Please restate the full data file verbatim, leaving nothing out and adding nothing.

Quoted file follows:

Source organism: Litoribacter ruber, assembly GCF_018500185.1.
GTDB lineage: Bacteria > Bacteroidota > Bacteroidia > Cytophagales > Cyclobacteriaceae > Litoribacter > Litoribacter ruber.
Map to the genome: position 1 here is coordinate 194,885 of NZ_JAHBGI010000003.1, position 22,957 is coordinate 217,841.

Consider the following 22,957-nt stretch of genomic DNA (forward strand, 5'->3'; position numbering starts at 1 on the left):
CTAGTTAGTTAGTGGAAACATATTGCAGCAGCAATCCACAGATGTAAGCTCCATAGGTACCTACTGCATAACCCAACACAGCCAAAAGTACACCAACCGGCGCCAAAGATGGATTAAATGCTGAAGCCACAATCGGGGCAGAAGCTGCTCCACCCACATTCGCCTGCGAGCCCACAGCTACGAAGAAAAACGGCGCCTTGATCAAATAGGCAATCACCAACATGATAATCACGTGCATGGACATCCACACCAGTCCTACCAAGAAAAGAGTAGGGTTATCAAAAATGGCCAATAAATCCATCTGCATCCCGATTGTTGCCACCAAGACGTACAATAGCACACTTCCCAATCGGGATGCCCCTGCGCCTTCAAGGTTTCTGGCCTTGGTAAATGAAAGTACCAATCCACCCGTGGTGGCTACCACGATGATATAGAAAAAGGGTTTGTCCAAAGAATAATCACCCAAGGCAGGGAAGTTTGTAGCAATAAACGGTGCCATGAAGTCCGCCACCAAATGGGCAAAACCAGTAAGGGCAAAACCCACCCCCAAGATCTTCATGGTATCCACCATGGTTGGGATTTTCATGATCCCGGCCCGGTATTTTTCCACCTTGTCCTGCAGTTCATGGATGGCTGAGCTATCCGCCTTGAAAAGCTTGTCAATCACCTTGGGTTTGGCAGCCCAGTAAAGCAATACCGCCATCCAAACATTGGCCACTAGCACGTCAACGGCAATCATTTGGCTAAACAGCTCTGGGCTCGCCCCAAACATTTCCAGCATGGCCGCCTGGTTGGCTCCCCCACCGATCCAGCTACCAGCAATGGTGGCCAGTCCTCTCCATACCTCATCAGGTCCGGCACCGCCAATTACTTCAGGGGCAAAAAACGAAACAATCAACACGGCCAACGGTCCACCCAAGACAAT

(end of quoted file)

Source organism: Litoribacter ruber, assembly GCF_018500185.1.
GTDB lineage: Bacteria > Bacteroidota > Bacteroidia > Cytophagales > Cyclobacteriaceae > Litoribacter > Litoribacter ruber.
Map to the genome: position 1 here is coordinate 194,885 of NZ_JAHBGI010000003.1, position 22,957 is coordinate 217,841.

Consider the following 22,957-nt stretch of genomic DNA (forward strand, 5'->3'; position numbering starts at 1 on the left):
CTAGTTAGTTAGTGGAAACATATTGCAGCAGCAATCCACAGATGTAAGCTCCATAGGTACCTACTGCATAACCCAACACAGCCAAAAGTACACCAACCGGCGCCAAAGATGGATTAAATGCTGAAGCCACAATCGGGGCAGAAGCTGCTCCACCCACATTCGCCTGCGAGCCCACAGCTACGAAGAAAAACGGCGCCTTGATCAAATAGGCAATCACCAACATGATAATCACGTGCATGGACATCCACACCAGTCCTACCAAGAAAAGAGTAGGGTTATCAAAAATGGCCAATAAATCCATCTGCATCCCGATTGTTGCCACCAAGACGTACAATAGCACACTTCCCAATCGGGATGCCCCTGCGCCTTCAAGGTTTCTGGCCTTGGTAAATGAAAGTACCAATCCACCCGTGGTGGCTACCACGATGATATAGAAAAAGGGTTTGTCCAAAGAATAATCACCCAAGGCAGGGAAGTTTGTAGCAATAAACGGTGCCATGAAGTCCGCCACCAAATGGGCAAAACCAGTAAGGGCAAAACCCACCCCCAAGATCTTCATGGTATCCACCATGGTTGGGATTTTCATGATCCCGGCCCGGTATTTTTCCACCTTGTCCTGCAGTTCATGGATGGCTGAGCTATCCGCCTTGAAAAGCTTGTCAATCACCTTGGGTTTGGCAGCCCAGTAAAGCAATACCGCCATCCAAACATTGGCCACTAGCACGTCAACGGCAATCATTTGGCTAAACAGCTCTGGGCTCGCCCCAAACATTTCCAGCATGGCCGCCTGGTTGGCTCCCCCACCGATCCAGCTACCAGCAATGGTGGCCAGTCCTCTCCATACCTCATCAGGTCCGGCACCGCCAATTACTTCAGGGGCAAAAAACGAAACAATCAACACGGCCAACGGTCCACCCAAGACAAT